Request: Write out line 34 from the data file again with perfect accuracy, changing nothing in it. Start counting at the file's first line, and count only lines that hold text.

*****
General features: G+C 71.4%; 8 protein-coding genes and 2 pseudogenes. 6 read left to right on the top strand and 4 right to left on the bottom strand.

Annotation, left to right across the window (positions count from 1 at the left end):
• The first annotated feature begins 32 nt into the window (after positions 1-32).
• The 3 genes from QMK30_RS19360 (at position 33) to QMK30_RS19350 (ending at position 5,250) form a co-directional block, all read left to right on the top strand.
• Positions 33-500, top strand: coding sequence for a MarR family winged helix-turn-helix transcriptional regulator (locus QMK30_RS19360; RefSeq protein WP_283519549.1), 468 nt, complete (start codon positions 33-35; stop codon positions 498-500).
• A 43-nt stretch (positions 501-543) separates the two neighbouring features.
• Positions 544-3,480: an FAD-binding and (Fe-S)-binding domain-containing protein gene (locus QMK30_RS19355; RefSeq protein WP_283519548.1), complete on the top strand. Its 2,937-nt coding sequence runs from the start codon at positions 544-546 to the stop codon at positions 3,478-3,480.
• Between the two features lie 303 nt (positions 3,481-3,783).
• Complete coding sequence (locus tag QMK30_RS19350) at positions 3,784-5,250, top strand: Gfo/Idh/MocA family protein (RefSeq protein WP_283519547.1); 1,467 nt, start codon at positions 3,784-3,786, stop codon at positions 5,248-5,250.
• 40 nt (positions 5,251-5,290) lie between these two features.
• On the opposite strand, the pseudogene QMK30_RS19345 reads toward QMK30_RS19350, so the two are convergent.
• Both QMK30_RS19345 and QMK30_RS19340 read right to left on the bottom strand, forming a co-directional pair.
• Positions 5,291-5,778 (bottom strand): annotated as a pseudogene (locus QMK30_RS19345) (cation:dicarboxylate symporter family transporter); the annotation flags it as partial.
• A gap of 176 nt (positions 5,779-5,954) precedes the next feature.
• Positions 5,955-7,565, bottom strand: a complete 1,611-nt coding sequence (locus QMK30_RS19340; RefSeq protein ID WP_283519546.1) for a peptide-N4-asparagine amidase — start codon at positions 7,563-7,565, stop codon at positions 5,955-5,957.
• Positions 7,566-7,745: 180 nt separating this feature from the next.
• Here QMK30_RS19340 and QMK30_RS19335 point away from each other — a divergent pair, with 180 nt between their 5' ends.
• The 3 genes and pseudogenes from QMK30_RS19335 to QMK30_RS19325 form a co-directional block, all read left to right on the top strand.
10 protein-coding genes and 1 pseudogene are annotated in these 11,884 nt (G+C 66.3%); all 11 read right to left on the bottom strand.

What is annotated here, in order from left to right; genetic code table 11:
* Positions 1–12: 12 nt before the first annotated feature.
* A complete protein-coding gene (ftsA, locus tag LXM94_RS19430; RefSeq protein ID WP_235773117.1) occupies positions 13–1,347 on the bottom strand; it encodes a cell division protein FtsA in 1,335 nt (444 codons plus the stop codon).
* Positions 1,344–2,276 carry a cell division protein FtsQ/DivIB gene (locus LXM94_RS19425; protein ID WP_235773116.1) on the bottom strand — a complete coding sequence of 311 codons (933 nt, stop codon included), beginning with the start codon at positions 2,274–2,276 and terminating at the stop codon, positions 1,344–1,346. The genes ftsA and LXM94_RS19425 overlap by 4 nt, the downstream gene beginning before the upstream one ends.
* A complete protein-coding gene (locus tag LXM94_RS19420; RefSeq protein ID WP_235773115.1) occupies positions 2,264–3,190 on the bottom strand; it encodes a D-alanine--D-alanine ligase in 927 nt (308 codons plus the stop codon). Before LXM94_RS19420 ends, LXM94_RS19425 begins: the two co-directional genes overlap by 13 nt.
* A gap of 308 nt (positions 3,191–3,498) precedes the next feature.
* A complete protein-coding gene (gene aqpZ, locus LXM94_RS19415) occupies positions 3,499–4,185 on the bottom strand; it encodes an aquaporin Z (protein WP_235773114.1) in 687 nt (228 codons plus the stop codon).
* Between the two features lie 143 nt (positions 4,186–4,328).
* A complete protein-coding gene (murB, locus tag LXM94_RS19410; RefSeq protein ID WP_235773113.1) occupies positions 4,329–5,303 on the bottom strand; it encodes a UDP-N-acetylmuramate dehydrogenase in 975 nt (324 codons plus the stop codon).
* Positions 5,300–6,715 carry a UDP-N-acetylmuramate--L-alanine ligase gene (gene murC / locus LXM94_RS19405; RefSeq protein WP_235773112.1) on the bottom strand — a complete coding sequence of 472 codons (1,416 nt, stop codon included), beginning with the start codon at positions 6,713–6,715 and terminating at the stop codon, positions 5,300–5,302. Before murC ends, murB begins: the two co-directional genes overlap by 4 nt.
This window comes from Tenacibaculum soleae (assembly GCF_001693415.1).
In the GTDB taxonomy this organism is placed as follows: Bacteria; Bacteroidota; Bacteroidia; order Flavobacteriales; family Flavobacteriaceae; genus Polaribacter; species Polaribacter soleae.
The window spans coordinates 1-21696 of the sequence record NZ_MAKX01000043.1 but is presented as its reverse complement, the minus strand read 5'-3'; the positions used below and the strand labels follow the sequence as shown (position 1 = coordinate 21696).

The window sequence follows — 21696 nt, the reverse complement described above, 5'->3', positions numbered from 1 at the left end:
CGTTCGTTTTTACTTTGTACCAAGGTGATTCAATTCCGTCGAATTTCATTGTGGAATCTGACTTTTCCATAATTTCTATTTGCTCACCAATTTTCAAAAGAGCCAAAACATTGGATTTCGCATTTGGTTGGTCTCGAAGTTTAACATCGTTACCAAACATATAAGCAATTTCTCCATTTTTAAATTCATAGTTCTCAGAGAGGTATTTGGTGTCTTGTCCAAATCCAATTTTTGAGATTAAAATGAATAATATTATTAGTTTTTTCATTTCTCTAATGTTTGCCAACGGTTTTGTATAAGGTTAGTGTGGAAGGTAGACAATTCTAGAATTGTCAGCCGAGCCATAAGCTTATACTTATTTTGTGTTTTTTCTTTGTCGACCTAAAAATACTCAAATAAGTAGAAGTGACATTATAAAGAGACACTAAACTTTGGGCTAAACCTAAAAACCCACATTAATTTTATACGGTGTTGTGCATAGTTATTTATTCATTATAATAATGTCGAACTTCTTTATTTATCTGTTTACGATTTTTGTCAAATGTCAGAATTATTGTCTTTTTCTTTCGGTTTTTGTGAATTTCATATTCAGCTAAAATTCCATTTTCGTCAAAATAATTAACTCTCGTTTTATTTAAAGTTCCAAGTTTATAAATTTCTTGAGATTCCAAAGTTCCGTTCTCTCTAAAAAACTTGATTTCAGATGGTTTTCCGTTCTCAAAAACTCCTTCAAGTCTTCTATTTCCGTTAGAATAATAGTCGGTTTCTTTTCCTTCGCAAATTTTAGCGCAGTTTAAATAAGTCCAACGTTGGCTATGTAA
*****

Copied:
CGTTCGTTTTTACTTTGTACCAAGGTGATTCAATTCCGTCGAATTTCATTGTGGAATCTGACTTTTCCATAATTTCTATTTGCTCACCAATTTTCAAAAGAGCCAAAACATTGGATTTCGCATTTGGTTGGTCTCGAAGTTTAACATCGTTACCAAACATATAAGCAATTTCTCCATTTTTAAATTCATAGTTCTCAGAGAGGTATTTGGTGTCTTGTCCAAATCCAATTTTTGAGATTAAAATGAATAATATTATTAGTTTTTTCATTTCTCTAATGTTTGCCAACGGTTTTGTATAAGGTTAGTGTGGAAGGTAGACAATTCTAGAATTGTCAGCCGAGCCATAAGCTTATACTTATTTTGTGTTTTTTCTTTGTCGACCTAAAAATACTCAAATAAGTAGAAGTGACATTATAAAGAGACACTAAACTTTGGGCTAAACCTAAAAACCCACATTAATTTTATACGGTGTTGTGCATAGTTATTTATTCATTATAATAATGTCGAACTTCTTTATTTATCTGTTTACGATTTTTGTCAAATGTCAGAATTATTGTCTTTTTCTTTCGGTTTTTGTGAATTTCATATTCAGCTAAAATTCCATTTTCGTCAAAATAATTAACTCTCGTTTTATTTAAAGTTCCAAGTTTATAAATTTCTTGAGATTCCAAAGTTCCGTTCTCTCTAAAAAACTTGATTTCAGATGGTTTTCCGTTCTCAAAAACTCCTTCAAGTCTTCTATTTCCGTTAGAATAATAGTCGGTTTCTTTTCCTTCGCAAATTTTAGCGCAGTTTAAATAAGTCCAACGTTGGCTATGTAA